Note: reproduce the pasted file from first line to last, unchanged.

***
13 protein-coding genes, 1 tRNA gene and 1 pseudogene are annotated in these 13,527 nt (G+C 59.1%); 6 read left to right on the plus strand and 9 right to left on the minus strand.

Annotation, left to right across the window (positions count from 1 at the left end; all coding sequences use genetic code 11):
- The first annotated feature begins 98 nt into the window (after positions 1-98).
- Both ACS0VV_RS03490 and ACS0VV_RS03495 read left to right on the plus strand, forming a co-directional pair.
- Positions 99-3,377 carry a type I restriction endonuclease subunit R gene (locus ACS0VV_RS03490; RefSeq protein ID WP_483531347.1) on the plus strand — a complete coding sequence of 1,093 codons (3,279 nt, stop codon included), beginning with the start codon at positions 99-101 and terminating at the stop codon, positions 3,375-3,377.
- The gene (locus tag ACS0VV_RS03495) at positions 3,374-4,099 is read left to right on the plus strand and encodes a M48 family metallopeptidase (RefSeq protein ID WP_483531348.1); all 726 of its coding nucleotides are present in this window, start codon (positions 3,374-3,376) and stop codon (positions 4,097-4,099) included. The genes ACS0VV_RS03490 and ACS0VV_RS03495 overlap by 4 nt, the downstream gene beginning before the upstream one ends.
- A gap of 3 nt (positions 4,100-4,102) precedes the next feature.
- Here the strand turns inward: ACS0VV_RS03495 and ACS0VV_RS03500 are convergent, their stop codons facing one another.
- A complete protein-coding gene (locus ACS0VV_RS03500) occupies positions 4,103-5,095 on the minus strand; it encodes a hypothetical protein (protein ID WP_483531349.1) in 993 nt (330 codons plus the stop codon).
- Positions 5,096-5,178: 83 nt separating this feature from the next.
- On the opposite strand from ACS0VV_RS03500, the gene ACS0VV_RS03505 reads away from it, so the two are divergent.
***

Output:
13 protein-coding genes, 1 tRNA gene and 1 pseudogene are annotated in these 13,527 nt (G+C 59.1%); 6 read left to right on the plus strand and 9 right to left on the minus strand.

Annotation, left to right across the window (positions count from 1 at the left end; all coding sequences use genetic code 11):
- The first annotated feature begins 98 nt into the window (after positions 1-98).
- Both ACS0VV_RS03490 and ACS0VV_RS03495 read left to right on the plus strand, forming a co-directional pair.
- Positions 99-3,377 carry a type I restriction endonuclease subunit R gene (locus ACS0VV_RS03490; RefSeq protein ID WP_483531347.1) on the plus strand — a complete coding sequence of 1,093 codons (3,279 nt, stop codon included), beginning with the start codon at positions 99-101 and terminating at the stop codon, positions 3,375-3,377.
- The gene (locus tag ACS0VV_RS03495) at positions 3,374-4,099 is read left to right on the plus strand and encodes a M48 family metallopeptidase (RefSeq protein ID WP_483531348.1); all 726 of its coding nucleotides are present in this window, start codon (positions 3,374-3,376) and stop codon (positions 4,097-4,099) included. The genes ACS0VV_RS03490 and ACS0VV_RS03495 overlap by 4 nt, the downstream gene beginning before the upstream one ends.
- A gap of 3 nt (positions 4,100-4,102) precedes the next feature.
- Here the strand turns inward: ACS0VV_RS03495 and ACS0VV_RS03500 are convergent, their stop codons facing one another.
- A complete protein-coding gene (locus ACS0VV_RS03500) occupies positions 4,103-5,095 on the minus strand; it encodes a hypothetical protein (protein ID WP_483531349.1) in 993 nt (330 codons plus the stop codon).
- Positions 5,096-5,178: 83 nt separating this feature from the next.
- On the opposite strand from ACS0VV_RS03500, the gene ACS0VV_RS03505 reads away from it, so the two are divergent.